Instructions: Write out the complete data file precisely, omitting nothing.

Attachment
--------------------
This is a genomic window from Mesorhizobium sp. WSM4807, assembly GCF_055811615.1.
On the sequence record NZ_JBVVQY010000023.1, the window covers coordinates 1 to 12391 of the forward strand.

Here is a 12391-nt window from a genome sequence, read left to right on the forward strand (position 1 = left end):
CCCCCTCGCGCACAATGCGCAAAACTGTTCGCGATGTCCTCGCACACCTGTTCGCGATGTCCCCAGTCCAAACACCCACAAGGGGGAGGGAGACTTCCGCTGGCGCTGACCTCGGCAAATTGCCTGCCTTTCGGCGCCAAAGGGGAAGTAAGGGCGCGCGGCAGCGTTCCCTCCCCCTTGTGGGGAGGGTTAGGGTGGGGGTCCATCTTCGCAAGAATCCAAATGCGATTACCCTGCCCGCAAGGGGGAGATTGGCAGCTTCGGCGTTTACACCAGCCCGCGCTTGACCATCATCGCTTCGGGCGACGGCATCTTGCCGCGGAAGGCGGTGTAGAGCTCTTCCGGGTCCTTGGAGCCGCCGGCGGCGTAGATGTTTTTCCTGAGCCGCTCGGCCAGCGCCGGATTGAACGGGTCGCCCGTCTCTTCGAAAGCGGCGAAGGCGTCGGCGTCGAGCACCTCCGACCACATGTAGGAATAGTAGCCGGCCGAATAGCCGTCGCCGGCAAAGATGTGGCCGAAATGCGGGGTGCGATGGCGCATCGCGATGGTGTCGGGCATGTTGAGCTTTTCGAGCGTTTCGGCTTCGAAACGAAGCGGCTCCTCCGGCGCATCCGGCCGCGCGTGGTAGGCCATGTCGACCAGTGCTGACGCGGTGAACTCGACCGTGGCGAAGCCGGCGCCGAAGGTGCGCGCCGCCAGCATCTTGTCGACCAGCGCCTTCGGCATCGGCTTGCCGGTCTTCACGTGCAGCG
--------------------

This is a genomic window from Mesorhizobium sp. WSM4807, assembly GCF_055811615.1.
On the sequence record NZ_JBVVQY010000023.1, the window covers coordinates 1 to 12391 of the forward strand.

Here is a 12391-nt window from a genome sequence, read left to right on the forward strand (position 1 = left end):
CCCCCTCGCGCACAATGCGCAAAACTGTTCGCGATGTCCTCGCACACCTGTTCGCGATGTCCCCAGTCCAAACACCCACAAGGGGGAGGGAGACTTCCGCTGGCGCTGACCTCGGCAAATTGCCTGCCTTTCGGCGCCAAAGGGGAAGTAAGGGCGCGCGGCAGCGTTCCCTCCCCCTTGTGGGGAGGGTTAGGGTGGGGGTCCATCTTCGCAAGAATCCAAATGCGATTACCCTGCCCGCAAGGGGGAGATTGGCAGCTTCGGCGTTTACACCAGCCCGCGCTTGACCATCATCGCTTCGGGCGACGGCATCTTGCCGCGGAAGGCGGTGTAGAGCTCTTCCGGGTCCTTGGAGCCGCCGGCGGCGTAGATGTTTTTCCTGAGCCGCTCGGCCAGCGCCGGATTGAACGGGTCGCCCGTCTCTTCGAAAGCGGCGAAGGCGTCGGCGTCGAGCACCTCCGACCACATGTAGGAATAGTAGCCGGCCGAATAGCCGTCGCCGGCAAAGATGTGGCCGAAATGCGGGGTGCGATGGCGCATCGCGATGGTGTCGGGCATGTTGAGCTTTTCGAGCGTTTCGGCTTCGAAACGAAGCGGCTCCTCCGGCGCATCCGGCCGCGCGTGGTAGGCCATGTCGACCAGTGCTGACGCGGTGAACTCGACCGTGGCGAAGCCGGCGCCGAAGGTGCGCGCCGCCAGCATCTTGTCGACCAGCGCCTTCGGCATCGGCTTGCCGGTCTTCACGTGCAGCG